Coconut-filled Lemon Cake

Originally this Coconut-filled Lemon Cake was supposed to be a play off of a twinkie with a coconut-cream filling nestled in the middle of a tender, tangy lemon cake.  Unfortunately some time during baking, the coconut meringue filling was absorbed into the cake batter and totally disappeared from view.  But I didn’t dwell too long on the case of the missing meringue because this cake was so delicious with it’s tender, light crumb, bright tangy lemon flavors, and slightly crispy top.  Plus, the coconut meringue flavor did reveal itself in each bite in a subtle, “I’m not quite sure what I’m tasting but it’s delicious”  way.

I wasn’t as accurate as I should have been when portioning my cake batter, so I didn’t have quite enough cake batter to fully cover all of the coconut meringue that was supposed to sit in the middle of the cake.  But when the cake baked up, the top had some nice swirls and patches of light, crispy texture due to the exposed meringue.  So luckily my little “ooops” became an “ooooohhh”.

Lemon-coconut cake- KAF1

At first I was disappointed to see that my tunnel of coconut-meringue filling had disappeared into the cake batter during baking, but even though I couldn’t see the coconut meringue, I could taste it in each delicious bite.

Lemon-coconut cake- KAF3

Coconut-filled Lemon Cake

(From King Arthur Flour)
Makes 16 servings



2 large egg whites
1/4 teaspoon cream of tartar
1/8 teaspoon salt
1/2 cup (2 ounces) confectioners’ sugar
1/8 to 1/4 teaspoon coconut flavor OR 2 teaspoons vanilla
2 cups shredded or flaked sweetened coconut (if you only have unsweetened coconut, see this link for substitution instructions)
2 tablespoons (1/2 ounce) all-purpose flour


1 cup (8 ounces) unsalted butter
2 cups (14 ounces) sugar
1 teaspoon salt*
4 large eggs
2 teaspoons baking powder
3 cups (12 3/4 ounces) all-purpose flour
1 (8 ounces) cup milk
finely grated rind of 2 lemons OR 3/4 teaspoon lemon oil
*Use just 1/2 teaspoon salt if you’re using salted butter.


1/3 cup (2 5/8 ounces) freshly squeezed lemon juice
3/4 cup (5 1/4 ounces) sugar



  1. Beat the egg whites, cream of tartar, and salt in a large bowl till the mixture is soft and fluffy.
  2. Add the confectioners’ sugar, and beat at high speed till the mixture forms fairly stiff peaks. When you scoop some up in a spoon, it should hold its shape easily.
  3. Stir in the coconut flavor or vanilla.
  4. Toss the coconut with the flour, and add to the egg white mixture, stirring till thoroughly combined. Set it aside while you make the cake.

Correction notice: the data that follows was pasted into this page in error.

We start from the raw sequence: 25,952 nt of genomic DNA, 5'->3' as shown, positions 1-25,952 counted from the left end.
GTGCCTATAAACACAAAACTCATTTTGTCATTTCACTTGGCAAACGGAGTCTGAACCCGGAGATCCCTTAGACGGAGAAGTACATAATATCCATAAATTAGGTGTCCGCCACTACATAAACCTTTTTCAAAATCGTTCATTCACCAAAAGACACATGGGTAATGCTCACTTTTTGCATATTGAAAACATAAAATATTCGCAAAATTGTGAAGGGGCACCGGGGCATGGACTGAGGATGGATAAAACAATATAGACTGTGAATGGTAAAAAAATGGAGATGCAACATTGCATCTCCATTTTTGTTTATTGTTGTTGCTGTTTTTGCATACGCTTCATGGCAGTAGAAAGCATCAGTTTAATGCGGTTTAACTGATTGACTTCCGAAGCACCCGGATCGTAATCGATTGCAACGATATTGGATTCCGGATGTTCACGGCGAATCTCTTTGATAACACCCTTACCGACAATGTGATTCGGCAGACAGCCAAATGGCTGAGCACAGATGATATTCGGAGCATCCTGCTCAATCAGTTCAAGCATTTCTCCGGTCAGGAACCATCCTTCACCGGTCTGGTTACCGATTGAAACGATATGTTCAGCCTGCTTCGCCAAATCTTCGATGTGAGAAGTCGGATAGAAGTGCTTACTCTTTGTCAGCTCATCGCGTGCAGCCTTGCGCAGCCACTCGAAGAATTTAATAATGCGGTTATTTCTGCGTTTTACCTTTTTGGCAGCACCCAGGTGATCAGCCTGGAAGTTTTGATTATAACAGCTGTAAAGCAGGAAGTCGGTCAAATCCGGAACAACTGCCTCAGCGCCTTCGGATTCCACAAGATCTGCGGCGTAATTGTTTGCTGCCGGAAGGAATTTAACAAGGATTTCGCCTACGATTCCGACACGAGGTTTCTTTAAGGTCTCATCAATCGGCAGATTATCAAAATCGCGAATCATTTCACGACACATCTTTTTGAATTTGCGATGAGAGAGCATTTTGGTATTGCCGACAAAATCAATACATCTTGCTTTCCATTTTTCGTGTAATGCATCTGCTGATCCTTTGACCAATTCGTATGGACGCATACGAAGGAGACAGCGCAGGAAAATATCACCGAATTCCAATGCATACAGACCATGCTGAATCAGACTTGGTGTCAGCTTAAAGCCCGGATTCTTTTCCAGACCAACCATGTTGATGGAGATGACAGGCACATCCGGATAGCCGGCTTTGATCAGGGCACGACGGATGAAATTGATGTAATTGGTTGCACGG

1. Preheat the oven to 350°F. Lightly grease a a 9″ to 10″, 9- to 10-cup capacity bundt-style pan, or a 10″ tube pan.
  2. Beat together the butter, sugar, and salt, first till combined, then till fluffy.
  3. Add the eggs one at a time, beating well after each addition, and scraping the sides and bottom of the bowl after you’ve added the first 2 eggs.
  4. Add the baking powder, then add the flour alternately with the milk, starting and ending with the flour. Mix until smooth. Stir in the grated lemon rind or lemon oil.
  5. Spoon about 1/3 of the batter into the prepared pan, smoothing the top with a spatula. You want to add enough to cover the bottom, and start to come up the sides; but not so much that you don’t have enough left over to cover the filling.
  6. Distribute the stiff filling atop the batter, centering it within the ring of batter so it doesn’t touch the sides of the pan. Pat it down gently.
  7. Dollop the remaining batter on top, again smoothing it with a spatula.
  8. Bake the cake for 50 to 55 minutes, or until a cake tester inserted into the center comes out clean.
  9. While the cake is baking, make the glaze by stirring together the lemon juice and sugar. Set it aside.
  10. Remove the cake from the oven, and set it on a rack. After 5 minutes, run a knife around the edge of the pan to loosen, and turn the cake out onto a rack. Place another rack on top, and flip it over, so it’s right-side-up.


  1. Poke the hot cake all over with a cake tester or toothpick.
  2. Stir the glaze to combine, and immediately brush it on the hot cake. Let it sink in, then brush on more glaze, continuing until all the glaze is used up.
  3. Allow the cake to cool before slicing.

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